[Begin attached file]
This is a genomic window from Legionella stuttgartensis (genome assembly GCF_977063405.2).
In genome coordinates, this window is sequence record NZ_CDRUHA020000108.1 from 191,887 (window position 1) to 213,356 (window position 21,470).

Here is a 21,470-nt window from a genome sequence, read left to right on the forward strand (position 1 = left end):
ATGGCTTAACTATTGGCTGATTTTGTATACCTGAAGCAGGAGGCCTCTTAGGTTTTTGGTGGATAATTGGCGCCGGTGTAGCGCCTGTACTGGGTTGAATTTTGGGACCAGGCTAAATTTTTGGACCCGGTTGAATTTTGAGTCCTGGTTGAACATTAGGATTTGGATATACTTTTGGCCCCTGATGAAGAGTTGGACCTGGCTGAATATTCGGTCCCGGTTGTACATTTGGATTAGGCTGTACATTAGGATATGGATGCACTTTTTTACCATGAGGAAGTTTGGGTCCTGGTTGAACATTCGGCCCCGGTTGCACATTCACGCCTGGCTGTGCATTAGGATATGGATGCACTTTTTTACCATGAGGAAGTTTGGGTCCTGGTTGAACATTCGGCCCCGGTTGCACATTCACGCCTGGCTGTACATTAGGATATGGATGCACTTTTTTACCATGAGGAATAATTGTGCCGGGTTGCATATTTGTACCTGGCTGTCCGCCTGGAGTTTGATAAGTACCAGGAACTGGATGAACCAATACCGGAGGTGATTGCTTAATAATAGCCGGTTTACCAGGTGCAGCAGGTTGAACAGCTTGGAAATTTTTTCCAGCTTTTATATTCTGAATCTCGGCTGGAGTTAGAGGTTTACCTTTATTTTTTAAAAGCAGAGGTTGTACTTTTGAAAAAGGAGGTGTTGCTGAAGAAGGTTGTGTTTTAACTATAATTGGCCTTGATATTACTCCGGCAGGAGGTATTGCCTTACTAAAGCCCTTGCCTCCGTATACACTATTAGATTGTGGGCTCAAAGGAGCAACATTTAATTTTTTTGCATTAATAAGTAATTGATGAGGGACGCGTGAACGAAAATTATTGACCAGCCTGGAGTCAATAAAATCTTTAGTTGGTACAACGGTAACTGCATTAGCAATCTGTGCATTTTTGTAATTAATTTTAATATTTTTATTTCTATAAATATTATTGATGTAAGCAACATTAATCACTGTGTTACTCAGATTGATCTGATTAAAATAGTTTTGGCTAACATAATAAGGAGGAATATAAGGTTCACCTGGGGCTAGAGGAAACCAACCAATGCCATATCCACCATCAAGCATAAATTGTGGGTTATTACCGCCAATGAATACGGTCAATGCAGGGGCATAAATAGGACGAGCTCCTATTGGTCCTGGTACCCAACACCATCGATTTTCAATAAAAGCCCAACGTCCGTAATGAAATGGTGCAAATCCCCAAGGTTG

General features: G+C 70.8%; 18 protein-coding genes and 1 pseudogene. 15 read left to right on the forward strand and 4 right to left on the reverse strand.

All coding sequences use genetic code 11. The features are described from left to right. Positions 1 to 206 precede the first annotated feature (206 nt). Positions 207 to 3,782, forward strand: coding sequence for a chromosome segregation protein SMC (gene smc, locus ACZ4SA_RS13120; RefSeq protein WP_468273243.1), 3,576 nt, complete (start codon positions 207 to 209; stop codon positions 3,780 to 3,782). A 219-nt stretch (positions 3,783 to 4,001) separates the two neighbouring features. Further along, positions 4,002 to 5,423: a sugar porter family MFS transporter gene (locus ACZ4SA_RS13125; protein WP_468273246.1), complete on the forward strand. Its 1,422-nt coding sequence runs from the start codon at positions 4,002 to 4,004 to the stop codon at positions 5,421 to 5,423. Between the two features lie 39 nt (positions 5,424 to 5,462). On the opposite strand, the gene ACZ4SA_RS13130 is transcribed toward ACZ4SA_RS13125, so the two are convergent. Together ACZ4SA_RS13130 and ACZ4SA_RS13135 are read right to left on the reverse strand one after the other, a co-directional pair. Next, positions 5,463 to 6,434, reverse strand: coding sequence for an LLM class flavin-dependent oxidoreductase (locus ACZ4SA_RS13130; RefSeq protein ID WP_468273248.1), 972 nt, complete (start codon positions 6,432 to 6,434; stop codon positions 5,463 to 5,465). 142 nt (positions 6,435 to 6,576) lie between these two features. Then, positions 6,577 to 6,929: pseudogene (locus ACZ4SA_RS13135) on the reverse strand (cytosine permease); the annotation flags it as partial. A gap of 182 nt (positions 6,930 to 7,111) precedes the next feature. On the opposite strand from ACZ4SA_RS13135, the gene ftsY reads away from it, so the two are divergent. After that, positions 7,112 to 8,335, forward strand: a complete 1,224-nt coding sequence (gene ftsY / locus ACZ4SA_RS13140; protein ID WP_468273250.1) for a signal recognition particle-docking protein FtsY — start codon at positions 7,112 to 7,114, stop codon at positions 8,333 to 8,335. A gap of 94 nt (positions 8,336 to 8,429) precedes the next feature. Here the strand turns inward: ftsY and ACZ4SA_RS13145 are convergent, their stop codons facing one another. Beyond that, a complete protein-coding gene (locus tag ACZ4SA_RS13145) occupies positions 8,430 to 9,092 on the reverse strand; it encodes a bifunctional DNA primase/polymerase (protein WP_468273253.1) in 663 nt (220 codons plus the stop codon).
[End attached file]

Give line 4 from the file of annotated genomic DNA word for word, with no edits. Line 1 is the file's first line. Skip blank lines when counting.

ATGGCTTAACTATTGGCTGATTTTGTATACCTGAAGCAGGAGGCCTCTTAGGTTTTTGGTGGATAATTGGCGCCGGTGTAGCGCCTGTACTGGGTTGAATTTTGGGACCAGGCTAAATTTTTGGACCCGGTTGAATTTTGAGTCCTGGTTGAACATTAGGATTTGGATATACTTTTGGCCCCTGATGAAGAGTTGGACCTGGCTGAATATTCGGTCCCGGTTGTACATTTGGATTAGGCTGTACATTAGGATATGGATGCACTTTTTTACCATGAGGAAGTTTGGGTCCTGGTTGAACATTCGGCCCCGGTTGCACATTCACGCCTGGCTGTGCATTAGGATATGGATGCACTTTTTTACCATGAGGAAGTTTGGGTCCTGGTTGAACATTCGGCCCCGGTTGCACATTCACGCCTGGCTGTACATTAGGATATGGATGCACTTTTTTACCATGAGGAATAATTGTGCCGGGTTGCATATTTGTACCTGGCTGTCCGCCTGGAGTTTGATAAGTACCAGGAACTGGATGAACCAATACCGGAGGTGATTGCTTAATAATAGCCGGTTTACCAGGTGCAGCAGGTTGAACAGCTTGGAAATTTTTTCCAGCTTTTATATTCTGAATCTCGGCTGGAGTTAGAGGTTTACCTTTATTTTTTAAAAGCAGAGGTTGTACTTTTGAAAAAGGAGGTGTTGCTGAAGAAGGTTGTGTTTTAACTATAATTGGCCTTGATATTACTCCGGCAGGAGGTATTGCCTTACTAAAGCCCTTGCCTCCGTATACACTATTAGATTGTGGGCTCAAAGGAGCAACATTTAATTTTTTTGCATTAATAAGTAATTGATGAGGGACGCGTGAACGAAAATTATTGACCAGCCTGGAGTCAATAAAATCTTTAGTTGGTACAACGGTAACTGCATTAGCAATCTGTGCATTTTTGTAATTAATTTTAATATTTTTATTTCTATAAATATTATTGATGTAAGCAACATTAATCACTGTGTTACTCAGATTGATCTGATTAAAATAGTTTTGGCTAACATAATAAGGAGGAATATAAGGTTCACCTGGGGCTAGAGGAAACCAACCAATGCCATATCCACCATCAAGCATAAATTGTGGGTTATTACCGCCAATGAATACGGTCAATGCAGGGGCATAAATAGGACGAGCTCCTATTGGTCCTGGTACCCAACACCATCGATTTTCAATAAAAGCCCAACGTCCGTAATGAAATGGTGCAAATCCCCAAGGTTG